'A Commonwealth citizen who satisfies the immigration officer that he was settled in the United Kingdom at the coming into force of the Act, and that he has been settled here at any time during the 2 years preceding his return, is to be admitted for settlement.'Counsel who then appeared for the appellant submitted to Schiemann J that, because the entry in 1969 had not been in consequence of any breach of the immigration laws by the appellant, he was settled in the United Kingdom on 1 January 1973 when the Immigration Act 1971 came into force and that any subsequent entry, however deceitful, could not vitiate that original lawful entry. Schiemann J rejected these submissions, holding that, irrespective of what had happened in 1969, the use by the appellant of what he knew to be a false passport during and after 1974 was in breach of s 26(1)(c) of the 1971 Act and consequently those activities rendered the appellant an illegal entrant under s 33(1) of that Act. So far as material s 33(1) provides:
'. . . ''illegal entrant'' means a person unlawfully entering or seeking to enter in breach of . . . the immigration laws, and includes also a person who has so entered . . . ''immigration laws'' means this Act and any law for purposes similar to this Act which is for the time being or has (before or after the passing of this Act) been in force in any part of the United Kingdom . . .'Section 26(1) reads:
'A person shall be guilty of an offence . . . in any of the following cases . . . (c) if on any such examination or otherwise he makes or causes to be made to an immigration officer or other person lawfully acting in the execution of his Act a return, statement or representation which he knows to be false or does not believe to be true (d ) if, without lawful authority, he . . . has in his possession for such use, any passport . . . which he knows or has reasonable cause to believe to be false . . .'Schiemann J said:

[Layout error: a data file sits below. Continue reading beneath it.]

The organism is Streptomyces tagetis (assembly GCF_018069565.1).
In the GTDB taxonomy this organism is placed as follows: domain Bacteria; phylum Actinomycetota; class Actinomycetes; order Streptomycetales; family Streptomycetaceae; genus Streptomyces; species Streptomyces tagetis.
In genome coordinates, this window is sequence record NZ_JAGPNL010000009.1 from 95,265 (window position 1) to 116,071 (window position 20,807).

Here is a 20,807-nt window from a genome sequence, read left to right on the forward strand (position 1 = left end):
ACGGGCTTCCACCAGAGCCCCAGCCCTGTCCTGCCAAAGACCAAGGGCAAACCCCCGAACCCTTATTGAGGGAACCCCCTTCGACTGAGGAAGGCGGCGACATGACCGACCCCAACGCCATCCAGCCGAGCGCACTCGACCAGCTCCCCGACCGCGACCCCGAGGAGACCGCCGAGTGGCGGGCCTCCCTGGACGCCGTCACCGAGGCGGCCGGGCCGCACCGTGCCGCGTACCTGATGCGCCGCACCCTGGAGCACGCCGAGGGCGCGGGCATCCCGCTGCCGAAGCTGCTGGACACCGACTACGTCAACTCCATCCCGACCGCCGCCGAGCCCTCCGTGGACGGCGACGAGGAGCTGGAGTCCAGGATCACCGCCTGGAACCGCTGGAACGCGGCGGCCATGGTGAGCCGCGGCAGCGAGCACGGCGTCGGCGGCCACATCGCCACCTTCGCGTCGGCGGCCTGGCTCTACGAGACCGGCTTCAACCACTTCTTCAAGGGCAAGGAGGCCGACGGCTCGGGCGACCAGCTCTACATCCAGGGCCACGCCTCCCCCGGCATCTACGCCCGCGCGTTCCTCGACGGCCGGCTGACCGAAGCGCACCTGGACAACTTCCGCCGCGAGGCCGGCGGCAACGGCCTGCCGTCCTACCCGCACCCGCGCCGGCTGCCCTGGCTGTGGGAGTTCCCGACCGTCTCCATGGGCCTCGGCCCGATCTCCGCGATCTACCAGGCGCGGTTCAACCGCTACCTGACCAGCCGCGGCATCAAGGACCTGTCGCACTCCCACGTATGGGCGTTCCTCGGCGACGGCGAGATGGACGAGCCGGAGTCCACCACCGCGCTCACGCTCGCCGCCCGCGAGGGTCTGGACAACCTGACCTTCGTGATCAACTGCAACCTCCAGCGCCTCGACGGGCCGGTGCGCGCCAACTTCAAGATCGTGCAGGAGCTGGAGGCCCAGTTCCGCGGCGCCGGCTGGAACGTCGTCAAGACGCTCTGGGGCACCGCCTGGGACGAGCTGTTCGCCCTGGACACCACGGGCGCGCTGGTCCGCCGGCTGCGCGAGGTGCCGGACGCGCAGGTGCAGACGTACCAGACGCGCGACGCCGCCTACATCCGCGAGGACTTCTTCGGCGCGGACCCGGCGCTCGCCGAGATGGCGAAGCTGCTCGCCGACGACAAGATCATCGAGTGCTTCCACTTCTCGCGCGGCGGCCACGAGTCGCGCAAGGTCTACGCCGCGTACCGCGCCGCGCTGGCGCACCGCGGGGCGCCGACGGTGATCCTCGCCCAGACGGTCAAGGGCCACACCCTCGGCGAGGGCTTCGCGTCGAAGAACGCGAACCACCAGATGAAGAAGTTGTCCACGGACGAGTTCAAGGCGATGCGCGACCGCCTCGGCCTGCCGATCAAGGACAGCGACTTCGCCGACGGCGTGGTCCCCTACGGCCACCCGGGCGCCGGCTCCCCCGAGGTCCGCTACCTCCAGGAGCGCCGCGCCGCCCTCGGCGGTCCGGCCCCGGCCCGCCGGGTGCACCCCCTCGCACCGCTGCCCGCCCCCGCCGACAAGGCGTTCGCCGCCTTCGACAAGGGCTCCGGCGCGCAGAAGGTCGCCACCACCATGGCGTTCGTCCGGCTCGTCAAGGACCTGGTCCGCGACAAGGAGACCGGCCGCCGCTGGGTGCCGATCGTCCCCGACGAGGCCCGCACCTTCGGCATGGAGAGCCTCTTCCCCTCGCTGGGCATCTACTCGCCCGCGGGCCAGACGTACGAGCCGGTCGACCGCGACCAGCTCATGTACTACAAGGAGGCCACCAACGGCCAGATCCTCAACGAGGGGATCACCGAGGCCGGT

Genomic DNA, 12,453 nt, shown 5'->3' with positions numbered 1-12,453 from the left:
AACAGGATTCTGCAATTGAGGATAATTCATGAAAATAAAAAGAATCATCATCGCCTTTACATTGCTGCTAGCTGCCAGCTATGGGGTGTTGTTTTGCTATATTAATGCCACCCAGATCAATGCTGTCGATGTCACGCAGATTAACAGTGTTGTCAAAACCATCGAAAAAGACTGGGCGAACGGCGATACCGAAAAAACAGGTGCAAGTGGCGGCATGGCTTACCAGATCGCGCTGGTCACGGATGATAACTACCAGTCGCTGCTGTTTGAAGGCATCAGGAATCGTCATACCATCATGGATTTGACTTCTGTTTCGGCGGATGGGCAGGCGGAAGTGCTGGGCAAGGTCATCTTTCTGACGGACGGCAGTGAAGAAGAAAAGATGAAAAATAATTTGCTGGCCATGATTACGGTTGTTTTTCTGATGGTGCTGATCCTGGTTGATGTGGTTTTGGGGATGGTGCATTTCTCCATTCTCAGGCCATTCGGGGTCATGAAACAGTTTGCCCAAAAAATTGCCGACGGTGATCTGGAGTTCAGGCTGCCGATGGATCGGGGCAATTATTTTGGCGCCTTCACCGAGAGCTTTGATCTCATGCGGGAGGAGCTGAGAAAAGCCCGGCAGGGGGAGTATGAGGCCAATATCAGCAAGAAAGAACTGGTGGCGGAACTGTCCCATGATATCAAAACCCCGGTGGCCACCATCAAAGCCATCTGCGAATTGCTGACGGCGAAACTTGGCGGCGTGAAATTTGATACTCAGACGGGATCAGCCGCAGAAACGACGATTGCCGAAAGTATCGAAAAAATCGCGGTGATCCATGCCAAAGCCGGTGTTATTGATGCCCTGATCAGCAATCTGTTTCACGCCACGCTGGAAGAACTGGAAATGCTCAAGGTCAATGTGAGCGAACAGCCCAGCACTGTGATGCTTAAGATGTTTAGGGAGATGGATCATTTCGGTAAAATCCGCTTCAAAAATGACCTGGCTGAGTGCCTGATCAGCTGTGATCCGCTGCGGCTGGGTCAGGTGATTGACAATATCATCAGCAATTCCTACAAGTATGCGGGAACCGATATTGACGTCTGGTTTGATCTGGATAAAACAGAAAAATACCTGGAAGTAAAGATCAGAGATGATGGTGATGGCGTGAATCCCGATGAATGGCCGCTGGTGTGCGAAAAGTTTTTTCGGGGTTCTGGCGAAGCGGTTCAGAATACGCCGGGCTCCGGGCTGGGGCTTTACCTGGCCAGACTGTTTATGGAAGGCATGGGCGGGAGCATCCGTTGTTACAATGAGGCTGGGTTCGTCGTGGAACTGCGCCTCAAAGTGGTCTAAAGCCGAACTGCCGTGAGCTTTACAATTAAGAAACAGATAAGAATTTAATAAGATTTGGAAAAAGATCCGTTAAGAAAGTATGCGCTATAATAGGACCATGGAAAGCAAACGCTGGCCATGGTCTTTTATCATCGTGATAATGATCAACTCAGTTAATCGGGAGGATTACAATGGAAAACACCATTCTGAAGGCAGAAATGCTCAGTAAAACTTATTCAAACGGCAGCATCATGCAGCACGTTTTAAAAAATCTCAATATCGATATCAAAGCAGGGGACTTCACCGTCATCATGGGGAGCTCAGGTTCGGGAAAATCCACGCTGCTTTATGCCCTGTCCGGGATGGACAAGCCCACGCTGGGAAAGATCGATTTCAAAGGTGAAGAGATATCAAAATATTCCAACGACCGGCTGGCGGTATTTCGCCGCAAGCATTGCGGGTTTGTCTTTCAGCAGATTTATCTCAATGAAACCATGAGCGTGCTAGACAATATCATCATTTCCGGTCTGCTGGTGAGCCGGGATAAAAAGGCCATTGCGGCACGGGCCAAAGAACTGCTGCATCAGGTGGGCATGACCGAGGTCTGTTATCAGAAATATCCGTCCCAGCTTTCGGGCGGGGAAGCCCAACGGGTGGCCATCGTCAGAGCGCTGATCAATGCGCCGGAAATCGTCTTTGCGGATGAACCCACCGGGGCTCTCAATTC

'However, in the context of the present case, it is my judgment that the [appellant] quite clearly intended to deceive and succeeded in deceiving. In my judgment the Home Office has made good its case, the burden of proof, I remind myself, being on the Home Office. I do not base this decision on any deception back in 1969 but rather on the fact that he first of all was called Gias Ali but, second, on being asked the name of his father he maintained that the name of his father is Anfar Ali. He knew perfectly well that that was not the name of his father and he also had at the time, as appears from his own declaration, a guilty conscience about what he was doing. In my judgment it is simply insupportable to suggest that he was acting innocently throughout. In those circumstances it is my judgment that the Home Office is entitled to remove him as an illegal entrant. [Counsel for the appellant] can get no comfort, as he seeks, from para 56 of the Immigration Rules, which says that a Commonwealth citizen who satisfies the immigration officer that he was settled in the United Kingdom at the coming into force of [the Immigration Act 1971], and that he has been settled here at any time during the two years preceding his return, is to be admitted for settlement, because the concept of being settled in the United Kingdom is a term of art, as appears from the first of these Immigration Rules where it is indicated: ''A person is 'settled in the United Kingdom' when he is ordinarily resident here without having entered or remained in breach of the immigration laws, and it is free from any restriction on the period for which he may remain.'' In my judgment it is clear that the [appellant] here has entered in breach of the immigration laws in any event during the 1980s. In those circumstances this application fails.'Having regard to the wording of paras 56 and 1 of the Statement of Changes in the Immigration Rules, for may part I can understand the reasoning of Schiemann J, but it is clear that that reasoning cannot stand alongside a decision of this court in R v Secretary of State for the Home Dept, ex p Miah  2 All ER 523. The decision of Schiemann J in the present case was given a few days before, and necessarily in ignorance of, the judgment of Woolf LJ in Ex p Miah with which Fox and Butler-Sloss LJJ agreed. In the course of his judgment Woolf LJ, having rehearsed the terms of para 56, said: